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Plastics Processing with Ultrasonics, Part II

This is the second part of a two-part article that takes a look at some recent developments in the use of ultrasonics in plastics processing, where the technology can provide tantalizingly precise and cost-effective alternatives to more traditional welding, trimming and sealing techniques.

Plastics Processing with Ultrasonics, Part I

In this two-part article, we take a look at some recent developments in the use of ultrasonics in plastics processing, where the technology can provide tantalizingly precise and cost-effective alternatives to more traditional welding, trimming and sealing techniques.

Happy Lunar New Year

The Techworks Asia team wishes Happy Lunar New Year to all of our friends, families, clients, editors and partners. A prosperous and happy Year of the Monkey to you all. Please click on the image below for your interactive message.

 

2016 TWA CNY e-card2

One small step for a robot…

Robotics is instantly one of those “gee whiz” fields of technology that prod the imagination into the realms of fiction. Unmanned Aerial Vehicles (UAVs) or ‘drones’ and driverless ‘autonomous’ cars are two recent headline-grabbing developments that seem to push at the limits of the robotically possible.

A Full House at Fakuma 2015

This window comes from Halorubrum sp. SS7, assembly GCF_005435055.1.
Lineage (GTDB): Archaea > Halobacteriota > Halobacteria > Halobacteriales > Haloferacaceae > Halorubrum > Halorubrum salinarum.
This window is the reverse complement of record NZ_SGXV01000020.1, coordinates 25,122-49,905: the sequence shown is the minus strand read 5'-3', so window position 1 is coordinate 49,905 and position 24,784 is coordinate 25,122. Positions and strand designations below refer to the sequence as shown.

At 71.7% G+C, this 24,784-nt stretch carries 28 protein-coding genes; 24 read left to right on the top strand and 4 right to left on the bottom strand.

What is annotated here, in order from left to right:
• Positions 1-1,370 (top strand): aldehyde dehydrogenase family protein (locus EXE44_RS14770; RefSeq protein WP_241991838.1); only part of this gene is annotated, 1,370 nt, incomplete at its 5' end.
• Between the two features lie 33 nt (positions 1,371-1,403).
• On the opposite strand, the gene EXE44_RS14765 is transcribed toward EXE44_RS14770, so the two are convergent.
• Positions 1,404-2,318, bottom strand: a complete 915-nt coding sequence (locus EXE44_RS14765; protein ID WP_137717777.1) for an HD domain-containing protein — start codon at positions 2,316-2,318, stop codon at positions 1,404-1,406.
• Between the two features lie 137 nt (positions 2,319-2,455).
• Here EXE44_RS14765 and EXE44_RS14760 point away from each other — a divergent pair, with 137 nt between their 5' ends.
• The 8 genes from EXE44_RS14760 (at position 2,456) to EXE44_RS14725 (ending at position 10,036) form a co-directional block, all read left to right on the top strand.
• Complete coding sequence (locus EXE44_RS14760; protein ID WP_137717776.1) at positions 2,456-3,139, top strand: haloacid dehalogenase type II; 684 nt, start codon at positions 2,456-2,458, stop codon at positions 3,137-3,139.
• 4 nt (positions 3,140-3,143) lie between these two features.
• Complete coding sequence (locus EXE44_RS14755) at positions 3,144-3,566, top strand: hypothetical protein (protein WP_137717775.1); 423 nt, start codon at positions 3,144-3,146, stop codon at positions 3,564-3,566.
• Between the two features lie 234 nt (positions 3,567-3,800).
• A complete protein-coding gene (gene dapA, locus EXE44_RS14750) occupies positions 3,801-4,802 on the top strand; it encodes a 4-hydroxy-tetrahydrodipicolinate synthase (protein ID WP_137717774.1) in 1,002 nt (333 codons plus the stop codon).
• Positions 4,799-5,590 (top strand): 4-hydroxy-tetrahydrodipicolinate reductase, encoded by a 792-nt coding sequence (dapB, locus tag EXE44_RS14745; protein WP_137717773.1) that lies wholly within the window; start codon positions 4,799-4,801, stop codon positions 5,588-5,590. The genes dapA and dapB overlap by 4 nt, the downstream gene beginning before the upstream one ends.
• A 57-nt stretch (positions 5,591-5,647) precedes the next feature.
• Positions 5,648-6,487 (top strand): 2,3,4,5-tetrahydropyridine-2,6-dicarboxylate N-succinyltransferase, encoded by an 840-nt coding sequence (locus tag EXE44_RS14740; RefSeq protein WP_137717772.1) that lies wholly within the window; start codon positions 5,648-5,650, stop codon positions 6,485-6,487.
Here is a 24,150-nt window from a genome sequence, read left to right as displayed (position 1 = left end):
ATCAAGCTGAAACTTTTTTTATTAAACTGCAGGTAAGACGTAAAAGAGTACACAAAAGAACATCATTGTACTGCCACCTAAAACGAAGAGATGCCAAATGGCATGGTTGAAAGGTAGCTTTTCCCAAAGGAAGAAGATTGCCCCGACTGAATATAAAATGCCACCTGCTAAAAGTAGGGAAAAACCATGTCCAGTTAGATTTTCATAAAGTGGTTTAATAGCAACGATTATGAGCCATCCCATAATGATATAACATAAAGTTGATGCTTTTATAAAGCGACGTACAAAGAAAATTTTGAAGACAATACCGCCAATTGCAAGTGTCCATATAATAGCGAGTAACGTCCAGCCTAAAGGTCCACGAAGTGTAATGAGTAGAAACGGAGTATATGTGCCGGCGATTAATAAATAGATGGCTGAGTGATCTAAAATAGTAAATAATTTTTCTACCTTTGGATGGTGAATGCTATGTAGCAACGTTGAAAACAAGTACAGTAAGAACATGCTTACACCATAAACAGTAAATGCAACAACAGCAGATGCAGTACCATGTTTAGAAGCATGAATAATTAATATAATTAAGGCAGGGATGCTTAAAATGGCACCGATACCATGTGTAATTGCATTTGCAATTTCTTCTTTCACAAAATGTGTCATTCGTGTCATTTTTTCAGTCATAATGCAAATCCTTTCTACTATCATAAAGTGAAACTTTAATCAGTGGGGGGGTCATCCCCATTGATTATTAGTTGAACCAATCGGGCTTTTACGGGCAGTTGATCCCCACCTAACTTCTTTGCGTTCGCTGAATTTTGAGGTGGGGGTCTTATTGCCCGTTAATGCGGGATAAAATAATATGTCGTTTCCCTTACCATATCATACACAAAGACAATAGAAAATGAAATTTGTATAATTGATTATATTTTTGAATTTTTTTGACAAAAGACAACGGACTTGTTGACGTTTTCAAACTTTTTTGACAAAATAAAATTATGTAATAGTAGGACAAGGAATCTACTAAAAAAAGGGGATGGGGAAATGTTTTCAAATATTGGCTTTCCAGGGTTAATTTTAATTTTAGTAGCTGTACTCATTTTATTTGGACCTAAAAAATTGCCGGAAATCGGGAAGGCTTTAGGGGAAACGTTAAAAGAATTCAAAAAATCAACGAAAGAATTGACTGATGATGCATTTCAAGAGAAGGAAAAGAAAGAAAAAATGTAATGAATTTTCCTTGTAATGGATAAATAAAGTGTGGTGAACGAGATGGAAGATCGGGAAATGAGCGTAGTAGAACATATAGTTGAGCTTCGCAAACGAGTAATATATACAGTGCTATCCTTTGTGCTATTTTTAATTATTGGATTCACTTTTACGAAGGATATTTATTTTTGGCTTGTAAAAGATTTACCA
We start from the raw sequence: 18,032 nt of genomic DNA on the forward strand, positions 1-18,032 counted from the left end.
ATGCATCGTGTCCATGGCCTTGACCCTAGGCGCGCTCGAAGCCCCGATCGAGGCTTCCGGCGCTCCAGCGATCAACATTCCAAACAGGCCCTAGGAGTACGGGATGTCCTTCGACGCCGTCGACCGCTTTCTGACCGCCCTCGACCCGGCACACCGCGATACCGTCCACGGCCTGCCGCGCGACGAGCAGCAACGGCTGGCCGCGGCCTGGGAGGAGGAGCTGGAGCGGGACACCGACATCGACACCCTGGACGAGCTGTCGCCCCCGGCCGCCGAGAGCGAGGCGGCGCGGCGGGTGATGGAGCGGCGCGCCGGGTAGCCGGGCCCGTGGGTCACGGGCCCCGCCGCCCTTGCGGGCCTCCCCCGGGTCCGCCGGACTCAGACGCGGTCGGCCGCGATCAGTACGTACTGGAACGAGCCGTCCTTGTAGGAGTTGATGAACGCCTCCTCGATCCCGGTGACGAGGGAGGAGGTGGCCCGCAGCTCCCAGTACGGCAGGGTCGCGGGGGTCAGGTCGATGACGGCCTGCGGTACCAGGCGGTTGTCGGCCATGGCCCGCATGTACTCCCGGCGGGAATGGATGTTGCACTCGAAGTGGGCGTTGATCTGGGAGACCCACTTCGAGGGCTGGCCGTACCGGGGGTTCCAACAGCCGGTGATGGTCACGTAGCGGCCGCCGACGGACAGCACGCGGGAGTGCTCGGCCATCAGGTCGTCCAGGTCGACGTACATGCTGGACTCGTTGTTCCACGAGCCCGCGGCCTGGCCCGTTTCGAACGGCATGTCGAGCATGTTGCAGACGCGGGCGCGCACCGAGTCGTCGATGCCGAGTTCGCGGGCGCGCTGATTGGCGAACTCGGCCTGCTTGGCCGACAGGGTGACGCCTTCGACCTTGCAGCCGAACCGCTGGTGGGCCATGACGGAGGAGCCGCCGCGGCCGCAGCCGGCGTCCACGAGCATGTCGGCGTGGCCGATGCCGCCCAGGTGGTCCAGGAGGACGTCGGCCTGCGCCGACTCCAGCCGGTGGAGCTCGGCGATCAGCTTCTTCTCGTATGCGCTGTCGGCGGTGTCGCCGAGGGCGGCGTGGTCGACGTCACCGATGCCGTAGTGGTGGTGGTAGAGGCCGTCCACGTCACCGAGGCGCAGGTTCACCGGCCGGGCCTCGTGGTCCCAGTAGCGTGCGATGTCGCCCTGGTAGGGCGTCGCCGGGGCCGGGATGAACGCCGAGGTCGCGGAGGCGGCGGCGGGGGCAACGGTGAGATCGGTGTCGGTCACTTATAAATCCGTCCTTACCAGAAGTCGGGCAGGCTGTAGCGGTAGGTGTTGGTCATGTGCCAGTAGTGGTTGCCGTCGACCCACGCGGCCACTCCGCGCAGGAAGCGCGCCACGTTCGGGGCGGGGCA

The dynamic evolution of the global plastics processing industry will be on display and demo-ed on the already sold-out show floor at Fakuma 2015 in October

3D XPoint: Intel and Micron talk up a new type of non-volatile memory

At the end of July 2015, Intel Corp. and Micron Technology, Inc. announced a jointly-developed non-volatile memory they are calling 3D XPoint™. The claims they are making for the technology (pronounced “Crosspoint”) are quite sweeping. Although several commentators have suggested it’s probably a form of resistive RAM (ReRAM), Intel and Micron’s joint press release of 28th July 2015 says that 3D XPoint is “…the first new memory category in more than 25 years.” Micron’s website specifically states, “3D XPoint™ technology is an entirely new class of nonvolatile memory.” So much for ReRAM!

Quantum Dots Part II: Quantum Dots Win Big in Las Vegas

The 2015 Consumer Electronics Show (CES),  in January, was something of a landmark in quantumdot (QD) TVs. This was the occasion when LG Electronics showed off its Ultra HD ColourPrime TVs, which utilize cadmium-free quantum dots (CFQDs). In this case, LGE was using CFQDs developed by the UK-based Nanoco Group, and the Korean company duly signed a partnership agreement with The Dow Chemical Company (“Dow”), in January 2015, for the supply of Nanoco CFQDs for the ColourPrime line.

Quantum Dots: More than a Quantum of Solace for the Global TV Industry

The global TV industry is under constant pressure to deliver ‘the next big thing’ to the consumer. Enter quantum dots (QDs). Since this news blog is not the place for a physics lesson in wide bandgaps and exciton pairs, suffice to say a quantum dot or QD is a semiconducting nanocrystal, with a diameter in the range of 2-10 nanometers (10-50 atoms), that can emit visible light when irradiated by a suitable light source. The emitted light can be tuned to different color frequencies, including pure reds and greens, simply by varying the size of the nanocrystal. Semiconducting materials used in the production of QDs include silicon, cadmium selenide, cadmium sulfide, and indium arsenide.